"The stress and concern that the short-term executive order creates could have long-term effects as fewer physicians choose state-run training programs, and consequently the lack of providers willing to practice in underserved and rural areas, enlarge, "said Dr. Larry Dial, Vice Dean of Clinical Affairs at Marshall University Medical School in Huntington, West Virginia.
Related: Obamacare affects this city in Alaska with only one doctor's office
Al Nofal attended the medical school in Damascus, the capital of Syria, and graduated from the University of Texas on a J-1 visa. He went on a scholarship to the Mayo Clinic and then applied for a J-1 waiver, which took him to Sioux Falls.
Nineteen months after his three-year engagement, Al Nofal either treats directly or serves as Consult an average of more than 400 pediatric patients per month.
He sees most of his patients at the Sanford Children's Specialty Clinic in Sioux Falls, where families often make appointments for hours. Once a month he flies on a small plane to see patients in a clinic in Aberdeen, which is approximately 300 kilometers away.
"It's not easy to be a doctor in this environment," said Al Nofal, referring to the long hours and famous cold winters in South Dakota. "But as a doctor, I am trained to help people under all circumstances and I am proud of it."
This is one of the reasons why Al Nofal and his American wife Alyssa struggled to accept the visa ban,
"I have a 10 month old baby and I cannot go to Syria now. My family in Syria cannot come here," he said. "Now my family can no longer meet their first grandson."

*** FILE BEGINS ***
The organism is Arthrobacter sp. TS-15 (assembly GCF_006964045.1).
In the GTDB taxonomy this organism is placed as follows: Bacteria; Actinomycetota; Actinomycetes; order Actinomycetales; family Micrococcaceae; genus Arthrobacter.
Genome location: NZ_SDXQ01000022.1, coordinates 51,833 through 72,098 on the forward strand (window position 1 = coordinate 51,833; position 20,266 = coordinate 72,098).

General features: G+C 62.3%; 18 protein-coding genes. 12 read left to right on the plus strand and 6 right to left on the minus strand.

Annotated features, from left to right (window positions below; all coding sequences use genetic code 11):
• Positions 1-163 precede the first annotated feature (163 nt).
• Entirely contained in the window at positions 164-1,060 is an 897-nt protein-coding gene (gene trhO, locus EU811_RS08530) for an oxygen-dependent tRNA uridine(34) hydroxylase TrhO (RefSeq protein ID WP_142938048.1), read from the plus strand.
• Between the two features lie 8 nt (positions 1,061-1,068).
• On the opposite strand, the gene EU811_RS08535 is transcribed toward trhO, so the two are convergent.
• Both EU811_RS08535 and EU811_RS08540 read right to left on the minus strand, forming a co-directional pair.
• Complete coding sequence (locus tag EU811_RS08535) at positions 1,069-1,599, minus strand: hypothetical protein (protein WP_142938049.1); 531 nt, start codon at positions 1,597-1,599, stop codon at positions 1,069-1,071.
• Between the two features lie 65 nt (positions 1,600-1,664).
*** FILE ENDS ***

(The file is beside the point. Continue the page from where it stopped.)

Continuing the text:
"I know if we go I probably can never come back," he said. He doesn't want to travel anywhere in the country now. "I'm afraid of how I'm treated," he said. He is also afraid of being stopped at the airport – even if he is traveling to another country.
Related: Trump Travel Ban and What You Need to Know
Almatmed Abdelsalam of Benghazi, Libya, had planned to practice as a family doctor in Macon, Georgia as part of the visa waiver program after completing his studies at the University of Central Florida Medical School in July.
Everything went smoothly. Abdelsalam, who treats hospital patients and veterans, applied for a visa waiver and was accepted. He signed an employment contract with Magna Care, which provides doctors for three hospitals in the Macon area, and he had started looking for houses to relocate with his wife and two young children over the summer.
But there was one last step. For its application for J-1 exemption to be completed, it must be approved by the State Department and the United States Department of Citizenship and Immigration.
"The executive order was in the middle of this process and stopped my application to the State Department," he said.
As he is a Libyan citizen (Libya is also subject to a visa ban), Abdelsalam fears the result.
"The Macon hospital desperately needs doctors. Even though they hired me, I'm not sure how long they can wait for me," he said.
"Nobody can say that it is necessary to protect the country, but we should also keep the country healthy," he said. "Doctors like me, trained in some of the best schools in the United States, are an asset, not an obligation."
CNNMoney (New York) First published on February 10, 2017: 7:47 p.m. ET